So, uh, hey, did anyone else notice it last Friday when President Obama had two U.S. citizens assassinated in Yemen? Anyone catch that?
I have to ask, because I feel like the only one I heard a peep from about it was Ron Paul, who took the bold stand that completely subverting the justice system and “taking out” Anwar al-Awlaki was not cool. Way to stick your neck out, dude. Not that anyone’s listening because you’re also a total hypocrite (that whole “let’s tear down all government except that which prevents gay marriage and abortions” thing), but hell, at least you said something about it. Everyone else seems to have been busy Occupying Wall Street this weekend.
Back in 2008, I voted for Barrack Obama for one reason only: Pretty speeches. After eight years of watching and listening to George W. Bush bankrupt both our economy and our vocabulary, all I wanted out of an Obama Presidency was a little eloquence. And you know what? I got it that same night, as he stood before a million people in Chicago and brought the country to tears with a message of hope and prosperity. I don’t think he delivered either that prosperity or that hope, but I didn’t vote for the completion of those things. I voted for never having to hear the word “misunderstimated” used again by a public official.
I’m a pretty left-leaning guy, and I’m not ashamed to admit it. I’ve watched over the last couple years as this country’s meandering, confused, often-naïve liberal contingent grew increasingly disappointed in President Obama not being able to fulfill some of the promises he made—failure, as it turned out, was very much an option—but I could never count myself among their number, because the first night he was elected, I got what I came for. This past weekend, as more details emerged about the drone strike that took the lives of Anwar al-Awlaki and 26-year-old Samir Khan—both U.S. citizens—I realized I could no longer support the President, no longer be proud of having been a part of sending him to the White House, and no longer vote for his reelection next year.
Because what the hell do we have worth fighting for if this is the kind of thing that happens? What’s the point? All the rhetoric about freedom, and these two men—neither of whom was charged with a crime; Awlaki was said to have “inspired” and “motivated” several failed attacks and an influential position in Al Qaeda, and Khan published the Al Qaeda magazine, Inspire—are neither arrested nor given any trial before they’re murdered by the state? Even if their actions were treasonous, and it’s a pretty safe argument that they were, what happened to due process?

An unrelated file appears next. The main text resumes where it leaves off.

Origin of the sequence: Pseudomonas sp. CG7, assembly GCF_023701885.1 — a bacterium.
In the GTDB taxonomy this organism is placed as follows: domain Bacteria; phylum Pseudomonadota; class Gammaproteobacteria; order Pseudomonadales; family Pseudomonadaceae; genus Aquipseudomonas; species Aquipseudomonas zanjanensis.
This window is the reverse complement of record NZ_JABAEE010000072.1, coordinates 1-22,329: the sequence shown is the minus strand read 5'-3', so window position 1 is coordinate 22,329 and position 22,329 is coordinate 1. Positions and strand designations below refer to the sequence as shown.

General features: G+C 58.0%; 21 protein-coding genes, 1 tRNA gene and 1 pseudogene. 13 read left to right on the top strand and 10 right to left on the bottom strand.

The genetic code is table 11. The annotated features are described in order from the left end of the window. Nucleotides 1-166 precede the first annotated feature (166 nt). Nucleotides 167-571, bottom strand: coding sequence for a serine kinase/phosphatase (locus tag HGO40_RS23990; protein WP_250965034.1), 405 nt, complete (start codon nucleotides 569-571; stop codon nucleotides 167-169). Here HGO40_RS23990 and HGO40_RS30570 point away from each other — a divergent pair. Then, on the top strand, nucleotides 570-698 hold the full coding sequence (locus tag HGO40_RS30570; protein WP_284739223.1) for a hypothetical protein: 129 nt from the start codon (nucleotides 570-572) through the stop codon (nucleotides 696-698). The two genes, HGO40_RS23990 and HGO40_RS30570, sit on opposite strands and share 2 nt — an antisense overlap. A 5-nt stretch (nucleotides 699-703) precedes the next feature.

It’s Samir Khan that really gets to me. He was 26. Not much more than a boy. He put out a newsletter with articles on how to make explosives that had cutesy headlines and talked about how the American government was evil. That’s a death penalty offense? Again, even if you think it’s treason, what about the First Amendment? Freedom of speech? Freedom of the press? I don’t think the headline the Times cited, “How To Make A Bomb In The Kitchen Of Your Mom,” counts as presenting a clear and present danger, considering you can fire up Google (which does, in fact, also exist on the Arabian Peninsula) and find out the same thing in under 25 seconds. Break out the predator drones!
All this American exceptionalism and wanting to protect the homeland. These men were part of the homeland! I certainly don’t feel any safer knowing that radical newspaper editors can be assassinated by the government and no one will say boo about it. That smacks a little bit of state-sponsored terrorism to me. Just saying.
Perhaps the most ironic part of the whole thing, though, is that President Obama is basically going to get away with being a war criminal because Anwar al-Awlaki and Samir Khan are foreign-sounding names. Obama, who’s been subject to scrutiny over his birth certificate since getting elected and who, in his initial campaign, more or less had to prove he wasn’t a secret Muslim out to destroy our American way of life, is now banking on the fact that Awlaki and Khan have Middle Eastern names and brushing them under the rug, glorifying their murder as “a major blow” to Al Qaeda.
Maybe it is. I don’t know. I’m sure President Obama’s daily intelligence briefings are much more detailed than mine. What I do know is that America has a means of dealing with its criminals, and that if we’re going to undermine the principles on which the country is built in order to protect it or save it, it’s not worth our time. You could say it’s just two people, and fine. How many does it need to be before it stops being okay? Isn’t one enough?